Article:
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ArtisTree Voices: Hong Kong Needs More Arts Education


ArtisTree Voices features Hong Kong’s arts and culture experts discussing the most pressing issues in the city’s creative landscape. Here, Vivienne Chow – journalist, cultural critic, university lecturer and founder of Cultural Journalism Campus – discusses the importance of arts education

Recently at an art workshop held at On Tat Estate in Kwun Tong, a primary school girl stared at the blank drawing paper scratching her head. The workshop’s instructor invited the children to draw a picture of their home city Hong Kong, but this girl, with a piece of oil pastel in her hand, did not know what to do. She did not want to draw a city of buildings that did not look right, without straight lines and the right colours. She even asked if she could borrow a ruler so that she could draw the perfect straight line of skyscrapers. She was afraid of making mistakes.

It was one of the CJC Outreach workshops organised by Cultural Journalism Campus, an arts and culture non-profit I founded in 2014. I sat next to this girl, trying to encourage her to imagine a story, no matter how hideous or unrealistic it might seem. Eventually she proudly painted a picture about people rescuing each other living in high risings from alien invasion.

Arts education is just as important as subjects such as languages, mathematics, science and history. 

It is through arts that we can learn about humanities, history, culture and the world. The arts expands our horizons, and more importantly, inspires our creativity and independent thinking.

The inadequacy of arts education in Hong Kong is not news. Critics often lament the city’s poor education system, that students are burdened by school exams, endless homework and extracurricular activities that they take part in only to make their CVs look good. Arts education has never been a priority, for what is taught isn’t able to earn students a place in the university or a job upon graduation, unless they study fine arts or other art-related subjects.

Generally speaking, arts education can be divided into the training of artistic crafts and art appreciation.

Training of artistic crafts such as painting, playing the musical instruments and dancing is ideal to begin at a young age for a professional career in the arts. Music and visual arts are among the elective subjects available for the Hong Kong Diploma for Secondary Education (HKDSE) exams. But among the 61,669 exam candidates, only 172 signed up for the music exam while 3,775 chose visual arts in 2017 – accounting for only six per cent of students.

But the exam-oriented training limits students’ creativity and courage to explore the possibilities of the arts. At a recent encounter with arts students preparing themselves for next year’s HKDSE exams, they confided in me about their discontent with the exam structure, and how they had to follow their teachers’ orders in order to earn good grades, despite not believing what the teachers told them.

Not everyone has the ambition of becoming a professional artist; art appreciation is a much more broadly utilised skill. It helps build a critical and sophisticated audience for the future amid the vast public investments in cultural infrastructure such as West Kowloon Cultural District and Tai Kwun while inspiring them to be more creative. The government tries to make it available to more students through Other Learning Experience, with the latest amendment introduced to the new senior secondary school curriculum in 2013. It “encourages” schools to organise visits to art events and develop students’ critical thinking in response to artistic works.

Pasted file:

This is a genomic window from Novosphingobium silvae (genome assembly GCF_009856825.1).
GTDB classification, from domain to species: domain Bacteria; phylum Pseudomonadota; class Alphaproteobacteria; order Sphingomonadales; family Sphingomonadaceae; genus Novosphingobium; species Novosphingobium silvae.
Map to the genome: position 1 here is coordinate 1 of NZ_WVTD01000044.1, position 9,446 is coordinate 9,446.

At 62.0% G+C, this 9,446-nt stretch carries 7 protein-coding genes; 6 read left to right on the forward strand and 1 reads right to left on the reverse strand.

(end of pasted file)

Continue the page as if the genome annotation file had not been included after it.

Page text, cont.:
The intention is honorable. But a big question mark lies in the execution. While art teachers were reportedly not equipped to teach the visual arts curriculum, teachers responsible for the art appreciation segment under Other Learning Experience face a bigger issue in giving students guidance in appreciating and analysing a piece of artwork, for few of them were previously trained in this area.

Art is subjective to a great extent. Young students should be given the freedom and encouraged to articulate an art story with the support from facts and logical arguments, for there is not absolute right or wrong, particularly in contemporary art and performances.

But if they were led by teachers who lack such training, there is a danger of leading students to fall into the trap of either right or wrong, defeating the purpose of such education, which is to inspire students to be creative and imaginative while developing independent critical thinking.

Children are born to be imaginative. But under Hong Kong’s education system, creativity and ability to think outside the box are ruined from a young age. Children are trained to follow the model answer, and are afraid of making mistakes, just like that primary school girl from On Tat Estate.

“Arts education is just as important as mathematics, science and history”

While I was showing the girl how to draw a building without the use of a ruler, the girl asked me what colour she should use for the moon. The boy sitting next to us shouted: “the moon is yellow of course”.

“Why do we have to paint the moon yellow? Do you see a yellow moon when you look up the sky? Have you heard of the idiom ‘once in a blue moon’?” I asked the boy.

The boy stared at his oil pastels, sunk in thought. He then painted his moon green. Every other child also picked colours besides yellow for their moons. “My moon does not have to be yellow,” the boy said happily.

And that’s arts education.

For more insight on Hong Kong’s arts scene, visit our website and follow @artistreehk on Instagram 

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